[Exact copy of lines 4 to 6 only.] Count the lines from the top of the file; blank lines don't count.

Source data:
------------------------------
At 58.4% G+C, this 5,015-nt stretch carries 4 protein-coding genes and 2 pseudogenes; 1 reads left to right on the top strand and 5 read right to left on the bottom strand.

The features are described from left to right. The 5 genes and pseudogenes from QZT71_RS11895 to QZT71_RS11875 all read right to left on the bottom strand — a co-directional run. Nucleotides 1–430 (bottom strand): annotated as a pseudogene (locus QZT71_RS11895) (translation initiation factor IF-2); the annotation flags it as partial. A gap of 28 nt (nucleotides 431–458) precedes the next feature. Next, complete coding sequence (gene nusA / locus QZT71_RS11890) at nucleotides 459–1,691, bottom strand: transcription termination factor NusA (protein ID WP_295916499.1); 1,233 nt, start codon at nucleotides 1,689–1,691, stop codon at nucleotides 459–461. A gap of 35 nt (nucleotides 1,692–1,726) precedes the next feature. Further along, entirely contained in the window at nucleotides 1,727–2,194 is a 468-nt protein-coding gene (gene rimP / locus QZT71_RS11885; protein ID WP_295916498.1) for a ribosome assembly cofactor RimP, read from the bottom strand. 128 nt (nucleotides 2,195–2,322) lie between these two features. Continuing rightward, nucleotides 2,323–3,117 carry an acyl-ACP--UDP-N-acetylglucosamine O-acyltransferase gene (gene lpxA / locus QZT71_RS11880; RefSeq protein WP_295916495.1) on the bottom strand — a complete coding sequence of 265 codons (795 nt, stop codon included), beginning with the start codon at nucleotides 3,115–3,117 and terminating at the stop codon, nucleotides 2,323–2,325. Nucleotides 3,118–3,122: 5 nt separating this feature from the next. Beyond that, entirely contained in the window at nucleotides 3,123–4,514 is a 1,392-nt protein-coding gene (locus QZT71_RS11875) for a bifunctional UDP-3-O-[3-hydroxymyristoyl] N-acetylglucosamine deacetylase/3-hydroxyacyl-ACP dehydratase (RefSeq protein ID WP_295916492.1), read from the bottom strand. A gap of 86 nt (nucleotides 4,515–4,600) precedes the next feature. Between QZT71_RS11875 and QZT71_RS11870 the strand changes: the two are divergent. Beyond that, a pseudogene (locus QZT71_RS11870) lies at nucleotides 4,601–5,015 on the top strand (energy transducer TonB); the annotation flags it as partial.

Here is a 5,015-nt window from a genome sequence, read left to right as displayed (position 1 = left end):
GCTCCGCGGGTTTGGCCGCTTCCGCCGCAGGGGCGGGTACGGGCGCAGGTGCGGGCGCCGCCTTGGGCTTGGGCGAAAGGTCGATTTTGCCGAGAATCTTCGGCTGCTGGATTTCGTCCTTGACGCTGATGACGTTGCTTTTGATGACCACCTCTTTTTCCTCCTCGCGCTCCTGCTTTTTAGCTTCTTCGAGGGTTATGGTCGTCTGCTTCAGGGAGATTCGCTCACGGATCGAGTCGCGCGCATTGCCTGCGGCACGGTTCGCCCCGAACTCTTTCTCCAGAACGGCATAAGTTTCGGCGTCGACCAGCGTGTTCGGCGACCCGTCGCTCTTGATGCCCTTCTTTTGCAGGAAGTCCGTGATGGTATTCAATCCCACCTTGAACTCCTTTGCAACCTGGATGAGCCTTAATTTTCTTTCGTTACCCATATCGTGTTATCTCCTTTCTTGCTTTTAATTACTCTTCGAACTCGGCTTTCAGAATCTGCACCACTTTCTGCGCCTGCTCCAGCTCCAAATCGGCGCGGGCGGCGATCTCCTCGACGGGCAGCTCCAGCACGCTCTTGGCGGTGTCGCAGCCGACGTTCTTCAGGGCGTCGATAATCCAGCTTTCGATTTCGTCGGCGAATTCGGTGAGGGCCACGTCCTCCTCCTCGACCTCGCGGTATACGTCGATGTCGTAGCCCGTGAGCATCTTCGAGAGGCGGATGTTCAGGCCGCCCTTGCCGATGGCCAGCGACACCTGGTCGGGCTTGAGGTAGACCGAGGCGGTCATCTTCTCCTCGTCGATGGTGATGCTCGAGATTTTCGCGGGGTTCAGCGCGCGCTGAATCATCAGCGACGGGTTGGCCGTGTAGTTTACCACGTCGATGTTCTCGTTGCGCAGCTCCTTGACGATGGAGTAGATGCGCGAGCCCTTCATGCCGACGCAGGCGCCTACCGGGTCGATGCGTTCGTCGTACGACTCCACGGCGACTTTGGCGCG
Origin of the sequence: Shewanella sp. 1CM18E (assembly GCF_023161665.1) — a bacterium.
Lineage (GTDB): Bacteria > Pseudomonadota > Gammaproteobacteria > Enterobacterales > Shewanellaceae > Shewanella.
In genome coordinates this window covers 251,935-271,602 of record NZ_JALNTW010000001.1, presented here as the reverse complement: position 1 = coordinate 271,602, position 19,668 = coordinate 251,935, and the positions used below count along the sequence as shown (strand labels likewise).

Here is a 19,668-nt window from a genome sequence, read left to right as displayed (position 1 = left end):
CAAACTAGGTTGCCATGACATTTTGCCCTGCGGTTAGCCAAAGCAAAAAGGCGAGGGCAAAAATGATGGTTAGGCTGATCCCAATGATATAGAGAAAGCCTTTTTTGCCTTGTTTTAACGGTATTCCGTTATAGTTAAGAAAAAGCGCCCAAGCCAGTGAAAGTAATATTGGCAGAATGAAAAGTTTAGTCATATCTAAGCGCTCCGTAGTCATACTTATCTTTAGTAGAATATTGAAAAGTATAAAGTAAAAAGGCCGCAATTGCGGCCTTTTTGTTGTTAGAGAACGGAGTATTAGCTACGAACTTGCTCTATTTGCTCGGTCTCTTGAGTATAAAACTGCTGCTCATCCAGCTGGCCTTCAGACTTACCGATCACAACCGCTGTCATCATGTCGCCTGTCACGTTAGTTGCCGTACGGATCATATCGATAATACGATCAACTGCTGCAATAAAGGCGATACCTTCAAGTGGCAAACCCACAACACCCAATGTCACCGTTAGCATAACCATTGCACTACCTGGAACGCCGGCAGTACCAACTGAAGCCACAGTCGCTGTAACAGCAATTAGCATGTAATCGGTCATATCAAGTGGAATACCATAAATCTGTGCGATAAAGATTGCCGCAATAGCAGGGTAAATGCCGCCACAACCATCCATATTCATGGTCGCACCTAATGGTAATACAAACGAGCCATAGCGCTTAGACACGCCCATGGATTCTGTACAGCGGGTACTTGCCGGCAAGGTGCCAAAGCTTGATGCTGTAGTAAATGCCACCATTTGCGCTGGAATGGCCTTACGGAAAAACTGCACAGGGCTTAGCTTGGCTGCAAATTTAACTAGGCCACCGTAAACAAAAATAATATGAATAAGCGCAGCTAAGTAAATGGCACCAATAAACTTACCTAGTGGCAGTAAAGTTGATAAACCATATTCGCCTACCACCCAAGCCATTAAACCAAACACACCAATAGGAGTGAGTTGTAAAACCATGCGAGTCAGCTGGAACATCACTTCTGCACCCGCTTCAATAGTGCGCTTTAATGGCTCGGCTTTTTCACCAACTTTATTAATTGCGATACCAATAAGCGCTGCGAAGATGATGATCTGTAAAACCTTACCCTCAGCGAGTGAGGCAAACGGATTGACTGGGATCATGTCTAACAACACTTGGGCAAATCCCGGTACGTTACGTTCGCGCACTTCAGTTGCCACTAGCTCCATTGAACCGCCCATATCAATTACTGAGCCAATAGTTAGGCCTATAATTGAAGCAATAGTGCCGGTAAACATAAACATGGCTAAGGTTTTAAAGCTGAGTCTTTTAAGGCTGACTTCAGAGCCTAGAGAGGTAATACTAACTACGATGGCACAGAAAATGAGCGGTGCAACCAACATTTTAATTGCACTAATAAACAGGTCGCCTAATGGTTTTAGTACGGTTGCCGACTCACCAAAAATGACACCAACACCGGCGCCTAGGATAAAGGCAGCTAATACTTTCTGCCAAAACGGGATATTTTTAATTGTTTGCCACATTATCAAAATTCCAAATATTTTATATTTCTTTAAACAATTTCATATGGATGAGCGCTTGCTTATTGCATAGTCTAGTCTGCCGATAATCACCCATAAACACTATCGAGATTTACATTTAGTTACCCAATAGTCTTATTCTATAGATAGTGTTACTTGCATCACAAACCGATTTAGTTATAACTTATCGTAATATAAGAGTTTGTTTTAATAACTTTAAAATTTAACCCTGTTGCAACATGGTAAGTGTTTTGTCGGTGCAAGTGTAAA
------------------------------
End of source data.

GCTCCGCGGGTTTGGCCGCTTCCGCCGCAGGGGCGGGTACGGGCGCAGGTGCGGGCGCCGCCTTGGGCTTGGGCGAAAGGTCGATTTTGCCGAGAATCTTCGGCTGCTGGATTTCGTCCTTGACGCTGATGACGTTGCTTTTGATGACCACCTCTTTTTCCTCCTCGCGCTCCTGCTTTTTAGCTTCTTCGAGGGTTATGGTCGTCTGCTTCAGGGAGATTCGCTCACGGATCGAGTCGCGCGCATTGCCTGCGGCACGGTTCGCCCCGAACTCTTTCTCCAGAACGGCATAAGTTTCGGCGTCGACCAGCGTGTTCGGCGACCCGTCGCTCTTGATGCCCTTCTTTTGCAGGAAGTCCGTGATGGTATTCAATCCCACCTTGAACTCCTTTGCAACCTGGATGAGCCTTAATTTTCTTTCGTTACCCATATCGTGTTATCTCCTTTCTTGCTTTTAATTACTCTTCGAACTCGGCTTTCAGAATCTGCACCACTTTCTGCGCCTGCTCCAGCTCCAAATCGGCGCGGGCGGCGATCTCCTCGACGGGCAGCTCCAGCACGCTCTTGGCGGTGTCGCAGCCGACGTTCTTCAGGGCGTCGATAATCCAGCTTTCGATTTCGTCGGCGAATTCGGTGAGGGCCACGTCCTCCTCCTCGACCTCGCGGTATACGTCGATGTCGTAGCCCGTGAGCATCTTCGAGAGGCGGATGTTCAGGCCGCCCTTGCCGATGGCCAGCGACACCTGGTCGGGCTTGAGGTAGACCGAGGCGGTCATCTTCTCCTCGTCGATGGTGATGCTCGAGATTTTCGCGGGGTTCAGCGCGCGCTGAATCATCAGCGACGGGTTGGCCGTGTAGTTTACCACGTCGATGTTCTCGTTGCGCAGCTCCTTGACGATGGAGTAGATGCGCGAGCCCTTCATGCCGACGCAGGCGCCTACCGGGTCGATGCGTTCGTCGTACGACTCCACGGCGACTTTGGCGCG
Origin of the sequence: Shewanella sp. 1CM18E (assembly GCF_023161665.1) — a bacterium.
Lineage (GTDB): Bacteria > Pseudomonadota > Gammaproteobacteria > Enterobacterales > Shewanellaceae > Shewanella.